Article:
Home Insurance

Calgary And Toronto Flooding Estimated To Cost $2.5 Billion

By: Daniel Rattanamahattana on July 12, 2013

Reeling from devastating natural disasters in Calgary and Toronto, the IBC predicts Canadians will be paying higher home insurance rates in 2014.  Early estimates indicate the total cost of damages for insurers in the two cities will exceed $2.5 billion.

Residents in Calgary and other Southern Alberta communities are still recovering from the torrential downpours that flooded the region three weeks ago.  The insurance industry expects the cost of the damages to equal or exceed the 1998 ice storm in Southern Quebec, which was Canada’s most expensive natural disaster, costing $1.8 billion. 

Preliminary estimates suggest the cost to recover from the Toronto floods earlier this week will exceed $600 million.  The storm was declared a “catastrophe” by Property Claim Services Canada, meaning the organization expects insurance claims will cost a minimum $25 million for the industry.

Insurance companies are often financially prepared to endure unexpected events over the long term, but excessive, successive events can affect quarterly earnings for these insurers.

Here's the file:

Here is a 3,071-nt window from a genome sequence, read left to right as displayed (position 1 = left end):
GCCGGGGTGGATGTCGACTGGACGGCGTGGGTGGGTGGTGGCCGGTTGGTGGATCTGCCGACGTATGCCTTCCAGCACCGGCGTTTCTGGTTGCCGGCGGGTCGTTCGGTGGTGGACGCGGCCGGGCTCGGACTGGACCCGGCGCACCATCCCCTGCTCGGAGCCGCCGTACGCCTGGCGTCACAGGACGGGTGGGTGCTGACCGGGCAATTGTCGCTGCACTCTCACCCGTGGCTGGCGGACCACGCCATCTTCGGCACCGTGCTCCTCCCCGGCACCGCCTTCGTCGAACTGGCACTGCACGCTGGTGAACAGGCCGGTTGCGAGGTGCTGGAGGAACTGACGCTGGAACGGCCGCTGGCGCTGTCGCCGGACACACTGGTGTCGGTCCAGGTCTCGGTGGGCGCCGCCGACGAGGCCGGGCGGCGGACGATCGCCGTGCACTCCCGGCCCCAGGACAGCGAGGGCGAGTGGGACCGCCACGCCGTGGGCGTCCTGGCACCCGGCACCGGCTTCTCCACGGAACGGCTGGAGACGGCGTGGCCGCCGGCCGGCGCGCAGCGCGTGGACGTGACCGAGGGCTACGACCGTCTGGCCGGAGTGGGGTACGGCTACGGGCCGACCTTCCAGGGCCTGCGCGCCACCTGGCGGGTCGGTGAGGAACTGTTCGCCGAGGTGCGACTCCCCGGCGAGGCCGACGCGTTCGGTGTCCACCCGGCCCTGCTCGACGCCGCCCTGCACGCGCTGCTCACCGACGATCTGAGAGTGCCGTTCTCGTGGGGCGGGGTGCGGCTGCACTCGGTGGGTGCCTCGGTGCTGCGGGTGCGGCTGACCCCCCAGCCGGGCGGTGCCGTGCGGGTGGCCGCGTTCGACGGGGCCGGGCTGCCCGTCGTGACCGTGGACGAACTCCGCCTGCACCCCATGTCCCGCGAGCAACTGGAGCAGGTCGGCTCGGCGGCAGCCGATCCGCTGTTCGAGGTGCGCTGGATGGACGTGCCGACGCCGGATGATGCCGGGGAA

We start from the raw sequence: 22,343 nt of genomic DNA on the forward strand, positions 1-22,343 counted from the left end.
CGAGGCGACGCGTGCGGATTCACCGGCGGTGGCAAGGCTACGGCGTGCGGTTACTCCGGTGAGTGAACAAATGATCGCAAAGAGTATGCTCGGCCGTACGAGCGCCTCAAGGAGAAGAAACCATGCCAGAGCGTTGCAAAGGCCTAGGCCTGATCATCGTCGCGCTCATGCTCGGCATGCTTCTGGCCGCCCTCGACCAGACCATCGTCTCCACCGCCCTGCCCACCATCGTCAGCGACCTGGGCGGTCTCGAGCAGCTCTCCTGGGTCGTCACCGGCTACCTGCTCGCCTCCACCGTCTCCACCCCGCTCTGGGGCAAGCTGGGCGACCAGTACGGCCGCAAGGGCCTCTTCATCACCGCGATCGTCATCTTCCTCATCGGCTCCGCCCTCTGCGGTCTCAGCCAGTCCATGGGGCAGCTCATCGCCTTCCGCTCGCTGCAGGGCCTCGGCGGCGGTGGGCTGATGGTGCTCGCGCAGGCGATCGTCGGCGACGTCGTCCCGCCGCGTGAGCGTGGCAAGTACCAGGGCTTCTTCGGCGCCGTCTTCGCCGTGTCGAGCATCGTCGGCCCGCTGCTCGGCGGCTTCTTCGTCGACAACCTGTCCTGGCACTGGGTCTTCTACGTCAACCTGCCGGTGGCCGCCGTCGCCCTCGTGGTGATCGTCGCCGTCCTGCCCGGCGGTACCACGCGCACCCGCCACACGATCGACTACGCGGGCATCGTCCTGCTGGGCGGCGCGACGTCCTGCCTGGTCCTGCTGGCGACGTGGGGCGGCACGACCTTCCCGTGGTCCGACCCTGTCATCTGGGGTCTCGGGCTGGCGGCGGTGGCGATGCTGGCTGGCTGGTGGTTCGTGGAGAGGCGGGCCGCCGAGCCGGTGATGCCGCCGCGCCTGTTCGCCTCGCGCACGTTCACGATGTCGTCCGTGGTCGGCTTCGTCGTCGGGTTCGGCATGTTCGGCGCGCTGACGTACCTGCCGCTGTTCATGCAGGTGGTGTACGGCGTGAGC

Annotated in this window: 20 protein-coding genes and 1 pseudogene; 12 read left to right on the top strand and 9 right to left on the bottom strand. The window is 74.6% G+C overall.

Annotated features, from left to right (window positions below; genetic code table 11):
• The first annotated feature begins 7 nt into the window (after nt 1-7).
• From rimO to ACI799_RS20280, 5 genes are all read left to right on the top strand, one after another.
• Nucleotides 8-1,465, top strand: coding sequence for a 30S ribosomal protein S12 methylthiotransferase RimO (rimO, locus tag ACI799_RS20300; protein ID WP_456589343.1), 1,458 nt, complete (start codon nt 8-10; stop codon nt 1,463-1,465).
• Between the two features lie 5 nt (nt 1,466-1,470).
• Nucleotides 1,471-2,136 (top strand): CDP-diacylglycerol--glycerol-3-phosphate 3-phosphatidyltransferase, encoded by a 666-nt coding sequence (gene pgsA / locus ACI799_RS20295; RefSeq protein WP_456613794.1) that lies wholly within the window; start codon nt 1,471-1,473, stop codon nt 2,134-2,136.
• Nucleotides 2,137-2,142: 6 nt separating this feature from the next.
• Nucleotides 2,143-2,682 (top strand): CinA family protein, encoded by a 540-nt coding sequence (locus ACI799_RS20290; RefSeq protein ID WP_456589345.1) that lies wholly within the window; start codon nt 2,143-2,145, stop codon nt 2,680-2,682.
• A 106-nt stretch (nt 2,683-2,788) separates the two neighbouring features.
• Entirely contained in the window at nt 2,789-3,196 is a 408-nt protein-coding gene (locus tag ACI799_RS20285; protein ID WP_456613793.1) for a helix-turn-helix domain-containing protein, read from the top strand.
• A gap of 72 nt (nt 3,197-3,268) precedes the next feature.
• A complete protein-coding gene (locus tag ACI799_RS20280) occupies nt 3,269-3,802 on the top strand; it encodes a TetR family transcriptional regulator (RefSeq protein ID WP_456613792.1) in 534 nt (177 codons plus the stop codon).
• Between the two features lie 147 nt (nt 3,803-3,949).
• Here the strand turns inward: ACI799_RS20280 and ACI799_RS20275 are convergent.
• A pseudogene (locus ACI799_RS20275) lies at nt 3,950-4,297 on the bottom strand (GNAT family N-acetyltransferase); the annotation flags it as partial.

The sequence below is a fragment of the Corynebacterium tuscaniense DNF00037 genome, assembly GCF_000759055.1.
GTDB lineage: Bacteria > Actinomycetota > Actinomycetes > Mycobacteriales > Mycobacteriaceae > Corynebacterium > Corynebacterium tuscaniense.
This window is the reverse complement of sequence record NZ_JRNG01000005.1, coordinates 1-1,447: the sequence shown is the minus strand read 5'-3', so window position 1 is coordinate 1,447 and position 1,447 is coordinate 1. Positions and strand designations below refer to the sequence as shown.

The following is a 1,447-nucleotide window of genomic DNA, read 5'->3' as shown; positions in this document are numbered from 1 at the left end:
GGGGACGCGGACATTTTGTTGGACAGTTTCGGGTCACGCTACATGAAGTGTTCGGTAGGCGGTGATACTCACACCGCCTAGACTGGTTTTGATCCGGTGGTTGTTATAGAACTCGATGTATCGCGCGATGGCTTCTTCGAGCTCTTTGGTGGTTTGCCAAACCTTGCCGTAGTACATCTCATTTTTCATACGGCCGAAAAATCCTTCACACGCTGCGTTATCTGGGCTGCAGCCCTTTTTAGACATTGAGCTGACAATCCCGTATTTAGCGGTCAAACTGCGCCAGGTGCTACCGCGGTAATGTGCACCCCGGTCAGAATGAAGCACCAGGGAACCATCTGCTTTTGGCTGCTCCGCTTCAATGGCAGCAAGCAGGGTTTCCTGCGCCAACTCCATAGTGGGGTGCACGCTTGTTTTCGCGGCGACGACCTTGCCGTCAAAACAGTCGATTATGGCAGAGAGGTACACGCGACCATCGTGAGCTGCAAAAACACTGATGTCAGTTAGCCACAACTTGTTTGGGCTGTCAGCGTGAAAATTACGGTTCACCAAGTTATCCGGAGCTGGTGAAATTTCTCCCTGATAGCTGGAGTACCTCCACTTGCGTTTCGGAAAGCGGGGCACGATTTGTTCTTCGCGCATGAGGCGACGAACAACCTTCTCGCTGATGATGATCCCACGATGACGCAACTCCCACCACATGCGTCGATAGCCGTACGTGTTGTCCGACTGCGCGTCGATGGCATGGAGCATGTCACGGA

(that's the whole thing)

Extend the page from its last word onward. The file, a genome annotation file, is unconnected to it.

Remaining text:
The current cost for home insurance in Toronto averages around $800 a year, while the average cost in Calgary averages around $955 a year.

William Burn, assistant vice-president for Moody’s Banking Services, warns homeowners to expect higher insurance rates in the months and years ahead.

It’s likely to mean higher premiums for policy holders going into the next year and also potentially some forms of coverage might be carved out and have a higher deductible.”

Over the last decade, severe weather patterns caused unprecedented damage and destruction across Canada.  Water is now the leading cause of property damage in Canada, and pressure is on insurers to update standard home insurance policies to reflect this reality.

Canadians have the option to include coverage for sewer backups into their insurance plans, but overland flooding is not available anywhere in Canada.  The IBC fielded many calls in the last three weeks about overland flooding coverage, and more Canadians are demanding the option be included as part of their home insurance plans. 

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